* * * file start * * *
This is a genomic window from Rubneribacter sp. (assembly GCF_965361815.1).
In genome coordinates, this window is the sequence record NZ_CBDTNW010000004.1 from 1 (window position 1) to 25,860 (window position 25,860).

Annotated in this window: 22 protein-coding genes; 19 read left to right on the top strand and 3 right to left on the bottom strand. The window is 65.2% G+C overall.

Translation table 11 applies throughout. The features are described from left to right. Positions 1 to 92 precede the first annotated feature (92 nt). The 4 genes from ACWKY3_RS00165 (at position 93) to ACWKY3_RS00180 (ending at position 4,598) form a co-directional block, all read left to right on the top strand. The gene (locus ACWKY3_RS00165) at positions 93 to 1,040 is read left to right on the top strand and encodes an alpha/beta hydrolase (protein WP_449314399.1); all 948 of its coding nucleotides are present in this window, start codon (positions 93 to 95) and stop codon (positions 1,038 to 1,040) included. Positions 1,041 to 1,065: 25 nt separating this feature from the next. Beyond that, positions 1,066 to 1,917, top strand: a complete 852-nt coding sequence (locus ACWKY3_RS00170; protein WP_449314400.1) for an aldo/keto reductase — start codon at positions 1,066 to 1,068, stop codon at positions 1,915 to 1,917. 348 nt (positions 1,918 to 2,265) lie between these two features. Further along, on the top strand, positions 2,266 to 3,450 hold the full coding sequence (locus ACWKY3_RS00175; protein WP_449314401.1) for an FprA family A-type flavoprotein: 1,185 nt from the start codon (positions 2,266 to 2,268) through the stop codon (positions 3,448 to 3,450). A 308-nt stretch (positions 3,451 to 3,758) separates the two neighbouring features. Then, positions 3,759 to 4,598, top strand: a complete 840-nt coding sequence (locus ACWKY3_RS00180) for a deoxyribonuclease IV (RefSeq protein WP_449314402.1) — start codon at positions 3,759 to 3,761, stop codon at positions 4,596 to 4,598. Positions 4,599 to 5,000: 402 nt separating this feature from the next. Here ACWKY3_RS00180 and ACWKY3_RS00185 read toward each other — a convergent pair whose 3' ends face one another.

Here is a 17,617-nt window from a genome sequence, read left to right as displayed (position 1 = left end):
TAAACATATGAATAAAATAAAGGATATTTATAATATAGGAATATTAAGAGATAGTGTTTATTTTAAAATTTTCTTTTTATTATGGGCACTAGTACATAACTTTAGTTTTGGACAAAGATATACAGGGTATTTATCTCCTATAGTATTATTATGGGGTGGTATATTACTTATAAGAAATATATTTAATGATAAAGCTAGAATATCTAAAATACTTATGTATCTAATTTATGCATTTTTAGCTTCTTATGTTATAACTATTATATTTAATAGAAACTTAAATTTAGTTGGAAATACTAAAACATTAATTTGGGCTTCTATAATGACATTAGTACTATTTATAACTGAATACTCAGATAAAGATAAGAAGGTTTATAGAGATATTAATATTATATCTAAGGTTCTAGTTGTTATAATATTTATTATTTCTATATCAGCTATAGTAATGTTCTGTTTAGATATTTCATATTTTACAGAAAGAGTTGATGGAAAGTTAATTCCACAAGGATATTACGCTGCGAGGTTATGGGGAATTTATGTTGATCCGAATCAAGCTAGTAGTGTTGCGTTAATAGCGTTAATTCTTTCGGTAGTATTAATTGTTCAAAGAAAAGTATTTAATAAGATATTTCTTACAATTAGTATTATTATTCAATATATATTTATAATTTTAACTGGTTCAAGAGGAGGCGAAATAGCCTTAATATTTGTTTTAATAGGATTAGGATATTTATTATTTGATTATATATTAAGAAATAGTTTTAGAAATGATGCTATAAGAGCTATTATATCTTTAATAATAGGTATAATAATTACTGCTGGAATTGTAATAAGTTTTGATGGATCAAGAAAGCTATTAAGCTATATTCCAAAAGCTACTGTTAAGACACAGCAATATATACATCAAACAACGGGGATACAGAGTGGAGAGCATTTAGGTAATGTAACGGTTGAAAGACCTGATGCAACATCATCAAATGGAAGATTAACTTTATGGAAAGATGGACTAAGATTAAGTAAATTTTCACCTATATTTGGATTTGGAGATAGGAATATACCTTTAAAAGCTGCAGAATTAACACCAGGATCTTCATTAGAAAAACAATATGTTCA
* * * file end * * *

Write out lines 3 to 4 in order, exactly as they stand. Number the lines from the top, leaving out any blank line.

Annotated in this window: 22 protein-coding genes; 19 read left to right on the top strand and 3 right to left on the bottom strand. The window is 65.2% G+C overall.

Translation table 11 applies throughout. The features are described from left to right. Positions 1 to 92 precede the first annotated feature (92 nt). The 4 genes from ACWKY3_RS00165 (at position 93) to ACWKY3_RS00180 (ending at position 4,598) form a co-directional block, all read left to right on the top strand. The gene (locus ACWKY3_RS00165) at positions 93 to 1,040 is read left to right on the top strand and encodes an alpha/beta hydrolase (protein WP_449314399.1); all 948 of its coding nucleotides are present in this window, start codon (positions 93 to 95) and stop codon (positions 1,038 to 1,040) included. Positions 1,041 to 1,065: 25 nt separating this feature from the next. Beyond that, positions 1,066 to 1,917, top strand: a complete 852-nt coding sequence (locus ACWKY3_RS00170; protein WP_449314400.1) for an aldo/keto reductase — start codon at positions 1,066 to 1,068, stop codon at positions 1,915 to 1,917. 348 nt (positions 1,918 to 2,265) lie between these two features. Further along, on the top strand, positions 2,266 to 3,450 hold the full coding sequence (locus ACWKY3_RS00175; protein WP_449314401.1) for an FprA family A-type flavoprotein: 1,185 nt from the start codon (positions 2,266 to 2,268) through the stop codon (positions 3,448 to 3,450). A 308-nt stretch (positions 3,451 to 3,758) separates the two neighbouring features. Then, positions 3,759 to 4,598, top strand: a complete 840-nt coding sequence (locus ACWKY3_RS00180) for a deoxyribonuclease IV (RefSeq protein WP_449314402.1) — start codon at positions 3,759 to 3,761, stop codon at positions 4,596 to 4,598. Positions 4,599 to 5,000: 402 nt separating this feature from the next. Here ACWKY3_RS00180 and ACWKY3_RS00185 read toward each other — a convergent pair whose 3' ends face one another.